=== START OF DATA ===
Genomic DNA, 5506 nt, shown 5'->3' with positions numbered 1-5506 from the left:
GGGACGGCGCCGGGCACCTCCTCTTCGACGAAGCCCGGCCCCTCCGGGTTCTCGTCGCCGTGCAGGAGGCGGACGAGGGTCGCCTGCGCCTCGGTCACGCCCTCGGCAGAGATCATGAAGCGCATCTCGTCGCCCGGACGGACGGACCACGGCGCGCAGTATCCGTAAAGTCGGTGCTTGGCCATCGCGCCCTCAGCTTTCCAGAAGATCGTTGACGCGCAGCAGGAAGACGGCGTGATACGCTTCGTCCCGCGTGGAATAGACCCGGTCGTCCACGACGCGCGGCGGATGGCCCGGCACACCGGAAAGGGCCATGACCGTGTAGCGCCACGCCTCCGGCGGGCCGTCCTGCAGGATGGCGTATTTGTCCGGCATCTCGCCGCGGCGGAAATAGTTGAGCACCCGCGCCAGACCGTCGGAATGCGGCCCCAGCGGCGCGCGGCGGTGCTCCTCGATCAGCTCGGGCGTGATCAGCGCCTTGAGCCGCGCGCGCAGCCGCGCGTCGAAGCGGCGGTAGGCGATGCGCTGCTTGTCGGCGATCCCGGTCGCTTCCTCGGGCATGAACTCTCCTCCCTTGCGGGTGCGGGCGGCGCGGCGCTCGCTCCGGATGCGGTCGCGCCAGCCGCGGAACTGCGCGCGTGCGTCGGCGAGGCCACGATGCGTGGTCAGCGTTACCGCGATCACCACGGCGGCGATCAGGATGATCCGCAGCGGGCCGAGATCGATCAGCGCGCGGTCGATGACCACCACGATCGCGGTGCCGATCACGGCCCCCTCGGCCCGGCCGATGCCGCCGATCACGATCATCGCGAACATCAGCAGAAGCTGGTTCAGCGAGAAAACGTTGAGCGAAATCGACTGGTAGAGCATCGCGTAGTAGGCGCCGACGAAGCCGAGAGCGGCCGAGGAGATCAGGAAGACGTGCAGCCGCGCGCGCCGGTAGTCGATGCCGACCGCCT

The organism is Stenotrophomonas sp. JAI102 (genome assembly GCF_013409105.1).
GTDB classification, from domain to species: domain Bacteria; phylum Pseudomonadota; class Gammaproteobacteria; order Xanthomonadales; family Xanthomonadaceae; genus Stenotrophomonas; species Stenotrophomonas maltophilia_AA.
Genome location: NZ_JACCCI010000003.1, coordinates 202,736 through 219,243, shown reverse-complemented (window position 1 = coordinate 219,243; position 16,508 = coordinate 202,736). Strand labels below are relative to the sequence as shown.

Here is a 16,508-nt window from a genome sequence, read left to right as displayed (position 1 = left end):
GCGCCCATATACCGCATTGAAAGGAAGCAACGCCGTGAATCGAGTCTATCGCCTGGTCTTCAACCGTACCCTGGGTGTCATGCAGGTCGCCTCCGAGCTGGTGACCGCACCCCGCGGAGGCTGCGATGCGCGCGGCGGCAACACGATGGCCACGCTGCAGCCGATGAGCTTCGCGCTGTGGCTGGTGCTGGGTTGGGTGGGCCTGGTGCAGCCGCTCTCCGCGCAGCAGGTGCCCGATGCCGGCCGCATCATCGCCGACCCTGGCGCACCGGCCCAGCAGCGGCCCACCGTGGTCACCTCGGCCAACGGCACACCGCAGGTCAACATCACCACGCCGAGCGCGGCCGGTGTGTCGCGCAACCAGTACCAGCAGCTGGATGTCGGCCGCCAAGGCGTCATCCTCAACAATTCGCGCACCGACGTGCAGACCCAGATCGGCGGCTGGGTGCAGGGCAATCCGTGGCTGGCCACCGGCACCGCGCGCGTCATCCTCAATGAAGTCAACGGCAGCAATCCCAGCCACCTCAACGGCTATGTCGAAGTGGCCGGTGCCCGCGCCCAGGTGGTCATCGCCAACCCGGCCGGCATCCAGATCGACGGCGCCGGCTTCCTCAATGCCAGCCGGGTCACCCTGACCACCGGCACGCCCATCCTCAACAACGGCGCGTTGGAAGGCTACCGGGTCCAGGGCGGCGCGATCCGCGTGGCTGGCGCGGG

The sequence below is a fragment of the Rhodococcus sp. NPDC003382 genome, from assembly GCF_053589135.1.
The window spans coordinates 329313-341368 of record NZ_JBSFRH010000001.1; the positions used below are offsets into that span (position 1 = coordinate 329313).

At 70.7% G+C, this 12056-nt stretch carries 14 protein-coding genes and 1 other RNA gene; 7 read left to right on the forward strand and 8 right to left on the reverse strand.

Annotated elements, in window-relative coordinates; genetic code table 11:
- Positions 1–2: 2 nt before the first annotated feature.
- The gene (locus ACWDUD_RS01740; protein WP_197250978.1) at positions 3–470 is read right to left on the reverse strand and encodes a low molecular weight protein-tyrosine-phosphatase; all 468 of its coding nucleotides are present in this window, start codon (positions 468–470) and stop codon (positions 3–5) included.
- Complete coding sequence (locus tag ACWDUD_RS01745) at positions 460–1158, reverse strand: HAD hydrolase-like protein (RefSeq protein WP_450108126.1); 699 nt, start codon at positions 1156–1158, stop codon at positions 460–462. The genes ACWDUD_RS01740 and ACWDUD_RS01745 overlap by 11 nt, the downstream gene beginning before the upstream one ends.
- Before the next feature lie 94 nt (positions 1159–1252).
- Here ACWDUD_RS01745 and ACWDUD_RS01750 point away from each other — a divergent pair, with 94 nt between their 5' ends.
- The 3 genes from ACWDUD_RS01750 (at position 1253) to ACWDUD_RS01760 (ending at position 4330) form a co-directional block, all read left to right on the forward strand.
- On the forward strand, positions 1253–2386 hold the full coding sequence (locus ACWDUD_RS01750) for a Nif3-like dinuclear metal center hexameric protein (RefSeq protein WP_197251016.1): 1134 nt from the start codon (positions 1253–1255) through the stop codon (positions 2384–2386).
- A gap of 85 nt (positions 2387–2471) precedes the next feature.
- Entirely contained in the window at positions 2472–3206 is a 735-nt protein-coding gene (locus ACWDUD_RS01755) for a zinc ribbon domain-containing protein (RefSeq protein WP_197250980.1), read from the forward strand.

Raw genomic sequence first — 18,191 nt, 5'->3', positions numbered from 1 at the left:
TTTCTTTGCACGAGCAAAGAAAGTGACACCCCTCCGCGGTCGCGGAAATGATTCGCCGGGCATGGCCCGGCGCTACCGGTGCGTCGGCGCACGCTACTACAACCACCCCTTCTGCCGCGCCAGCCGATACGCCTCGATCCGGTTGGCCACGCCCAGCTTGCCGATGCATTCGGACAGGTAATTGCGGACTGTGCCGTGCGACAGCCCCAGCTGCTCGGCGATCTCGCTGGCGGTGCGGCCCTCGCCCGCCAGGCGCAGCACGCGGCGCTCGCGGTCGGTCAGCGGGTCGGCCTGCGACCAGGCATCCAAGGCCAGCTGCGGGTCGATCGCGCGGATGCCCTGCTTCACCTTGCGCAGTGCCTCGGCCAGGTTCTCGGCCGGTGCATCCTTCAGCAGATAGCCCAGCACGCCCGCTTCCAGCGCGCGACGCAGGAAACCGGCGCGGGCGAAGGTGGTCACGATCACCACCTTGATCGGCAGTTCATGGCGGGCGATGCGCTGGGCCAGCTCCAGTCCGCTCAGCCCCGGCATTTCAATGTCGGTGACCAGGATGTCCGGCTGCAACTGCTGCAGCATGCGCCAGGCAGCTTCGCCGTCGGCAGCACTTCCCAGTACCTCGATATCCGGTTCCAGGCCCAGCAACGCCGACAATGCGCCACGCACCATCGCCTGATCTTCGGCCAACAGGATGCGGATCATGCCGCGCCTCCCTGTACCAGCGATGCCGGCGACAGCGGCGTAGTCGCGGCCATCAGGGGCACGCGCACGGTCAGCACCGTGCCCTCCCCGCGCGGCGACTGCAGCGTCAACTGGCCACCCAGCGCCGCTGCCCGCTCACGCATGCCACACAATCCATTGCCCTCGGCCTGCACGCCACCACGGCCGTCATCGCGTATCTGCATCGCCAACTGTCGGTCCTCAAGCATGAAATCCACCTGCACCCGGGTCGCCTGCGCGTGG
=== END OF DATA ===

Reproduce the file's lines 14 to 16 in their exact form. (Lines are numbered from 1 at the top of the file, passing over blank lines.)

- Complete coding sequence (locus tag ACWDUD_RS01745) at positions 460–1158, reverse strand: HAD hydrolase-like protein (RefSeq protein WP_450108126.1); 699 nt, start codon at positions 1156–1158, stop codon at positions 460–462. The genes ACWDUD_RS01740 and ACWDUD_RS01745 overlap by 11 nt, the downstream gene beginning before the upstream one ends.
- Before the next feature lie 94 nt (positions 1159–1252).
- Here ACWDUD_RS01745 and ACWDUD_RS01750 point away from each other — a divergent pair, with 94 nt between their 5' ends.